Skip to main content
×
×
Home

Pain [Der Schmerz]. (Zeit. f Psych., Bd. xxvi, H. 1 and 2, 1901.) Tschisch, W. von

  • Havelock Ellis
Extract

In this paper Professor Tschisch sets forth his conception of pain as a form of death. Pain, he points out, does not depend on the intensity of the stimulus; a Paquelin cautery at a white heat causes much less pain than at a lower temperature. The really significant fact is that those chemical substances which produce pain kill living tissues. Pain is bound up with the existence of nerves, and appears before the tissue is killed; so it is that it arises under comparatively weak stimulation, while strong stimulation produces death. “Those chemical substances which excite no pain cannot kill any living tissue. Every chemical agent which changes living tissue into dead arouses pain.” Thus it is that excitations like strong light, loud sounds, repulsive smells, cause no pain; while heat, cold, mechanical and electrical stimuli, poisons, arouse pain. It is true that some poisons cause no pain; such poisons, however, do not act directly on living tissue; those which act directly on living tissue, like corrosive sublimate, produce pain. Pain is thus the first reaction of the organism to stimuli which kill living tissue; it is the guardian of the organism, the messenger which brings warning of approaching danger; it announces that death has already begun to appear.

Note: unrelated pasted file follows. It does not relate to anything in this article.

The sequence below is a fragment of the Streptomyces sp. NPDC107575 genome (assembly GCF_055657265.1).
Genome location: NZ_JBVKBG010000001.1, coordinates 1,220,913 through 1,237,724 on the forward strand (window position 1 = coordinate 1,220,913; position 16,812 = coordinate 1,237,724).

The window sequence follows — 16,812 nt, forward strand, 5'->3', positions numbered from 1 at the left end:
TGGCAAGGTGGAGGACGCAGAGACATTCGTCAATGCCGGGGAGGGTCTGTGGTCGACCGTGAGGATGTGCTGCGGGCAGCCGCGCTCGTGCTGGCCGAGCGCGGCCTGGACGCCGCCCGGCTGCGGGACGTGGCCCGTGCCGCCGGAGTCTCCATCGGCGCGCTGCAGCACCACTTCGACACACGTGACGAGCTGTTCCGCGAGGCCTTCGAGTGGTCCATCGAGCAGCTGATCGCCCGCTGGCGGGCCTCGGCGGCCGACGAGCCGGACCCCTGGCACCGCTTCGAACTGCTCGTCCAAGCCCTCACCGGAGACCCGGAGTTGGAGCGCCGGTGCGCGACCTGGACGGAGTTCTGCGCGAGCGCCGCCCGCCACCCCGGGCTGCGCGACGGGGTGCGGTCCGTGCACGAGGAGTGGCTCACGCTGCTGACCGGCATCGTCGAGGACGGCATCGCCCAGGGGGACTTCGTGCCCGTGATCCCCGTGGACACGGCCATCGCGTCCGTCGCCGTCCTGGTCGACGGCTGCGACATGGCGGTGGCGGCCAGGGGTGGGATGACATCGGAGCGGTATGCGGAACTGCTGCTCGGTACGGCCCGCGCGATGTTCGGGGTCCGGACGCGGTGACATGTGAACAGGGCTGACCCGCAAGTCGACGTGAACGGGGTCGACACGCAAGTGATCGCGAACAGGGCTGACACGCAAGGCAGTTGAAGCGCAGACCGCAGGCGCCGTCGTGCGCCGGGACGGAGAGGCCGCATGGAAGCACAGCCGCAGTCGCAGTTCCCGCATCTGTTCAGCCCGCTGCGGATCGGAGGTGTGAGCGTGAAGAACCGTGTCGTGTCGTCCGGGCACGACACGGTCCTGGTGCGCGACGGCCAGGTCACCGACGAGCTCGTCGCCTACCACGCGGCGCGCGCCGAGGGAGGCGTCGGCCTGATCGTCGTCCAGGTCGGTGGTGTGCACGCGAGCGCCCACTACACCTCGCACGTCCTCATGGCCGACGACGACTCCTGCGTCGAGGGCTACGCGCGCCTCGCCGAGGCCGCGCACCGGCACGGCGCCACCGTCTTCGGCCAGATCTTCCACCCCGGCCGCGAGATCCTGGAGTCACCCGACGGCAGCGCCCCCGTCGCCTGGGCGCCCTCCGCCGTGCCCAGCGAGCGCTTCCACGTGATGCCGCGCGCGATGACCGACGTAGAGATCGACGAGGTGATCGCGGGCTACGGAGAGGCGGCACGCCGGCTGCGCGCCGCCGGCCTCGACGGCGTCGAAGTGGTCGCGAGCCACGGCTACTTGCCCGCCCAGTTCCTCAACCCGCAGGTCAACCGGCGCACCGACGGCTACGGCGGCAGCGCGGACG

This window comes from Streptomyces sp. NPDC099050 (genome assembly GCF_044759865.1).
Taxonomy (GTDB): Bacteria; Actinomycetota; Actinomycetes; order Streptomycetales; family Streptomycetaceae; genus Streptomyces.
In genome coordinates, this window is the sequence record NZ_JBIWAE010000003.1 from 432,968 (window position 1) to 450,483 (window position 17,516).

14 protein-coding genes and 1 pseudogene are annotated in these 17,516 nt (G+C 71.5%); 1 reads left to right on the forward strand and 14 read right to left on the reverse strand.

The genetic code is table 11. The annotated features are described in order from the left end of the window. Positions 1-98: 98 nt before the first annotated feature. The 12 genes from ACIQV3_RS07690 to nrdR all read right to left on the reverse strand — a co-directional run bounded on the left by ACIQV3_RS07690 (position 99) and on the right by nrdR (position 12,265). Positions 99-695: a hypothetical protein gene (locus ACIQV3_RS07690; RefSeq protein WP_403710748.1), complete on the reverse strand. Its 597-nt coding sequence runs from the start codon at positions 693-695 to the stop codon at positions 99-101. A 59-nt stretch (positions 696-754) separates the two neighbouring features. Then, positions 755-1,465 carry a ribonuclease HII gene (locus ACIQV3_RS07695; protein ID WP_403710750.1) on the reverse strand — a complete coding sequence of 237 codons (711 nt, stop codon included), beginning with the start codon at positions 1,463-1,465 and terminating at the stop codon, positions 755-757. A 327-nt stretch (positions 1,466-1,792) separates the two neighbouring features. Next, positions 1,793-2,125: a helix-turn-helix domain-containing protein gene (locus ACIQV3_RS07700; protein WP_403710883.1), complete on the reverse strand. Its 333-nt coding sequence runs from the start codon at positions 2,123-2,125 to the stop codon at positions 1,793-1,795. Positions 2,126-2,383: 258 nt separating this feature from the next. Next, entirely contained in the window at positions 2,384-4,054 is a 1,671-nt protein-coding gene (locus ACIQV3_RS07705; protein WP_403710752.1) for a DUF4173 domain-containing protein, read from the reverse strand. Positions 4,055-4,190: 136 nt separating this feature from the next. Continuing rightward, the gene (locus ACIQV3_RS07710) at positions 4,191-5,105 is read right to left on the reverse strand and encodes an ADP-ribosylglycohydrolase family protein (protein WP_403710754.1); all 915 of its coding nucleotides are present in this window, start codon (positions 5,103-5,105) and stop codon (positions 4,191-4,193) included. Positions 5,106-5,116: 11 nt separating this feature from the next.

Copyright
Recommend this journal

Email your librarian or administrator to recommend adding this journal to your organisation's collection.

The British Journal of Psychiatry
  • ISSN: -
  • EISSN: 2514-9946
  • URL: /core/journals/the-british-journal-of-psychiatry
Please enter your name
Please enter a valid email address
Who would you like to send this to? *
×

Metrics

Full text views

Total number of HTML views: 0
Total number of PDF views: 2 *
Loading metrics...

Abstract views

Total abstract views: 9 *
Loading metrics...

* Views captured on Cambridge Core between 19th February 2018 - 22nd June 2018. This data will be updated every 24 hours.

Pain [Der Schmerz]. (Zeit. f Psych., Bd. xxvi, H. 1 and 2, 1901.) Tschisch, W. von

  • Havelock Ellis
Submit a response

eLetters

No eLetters have been published for this article.

×

Reply to: Submit a response


Your details


Conflicting interests

Do you have any conflicting interests? *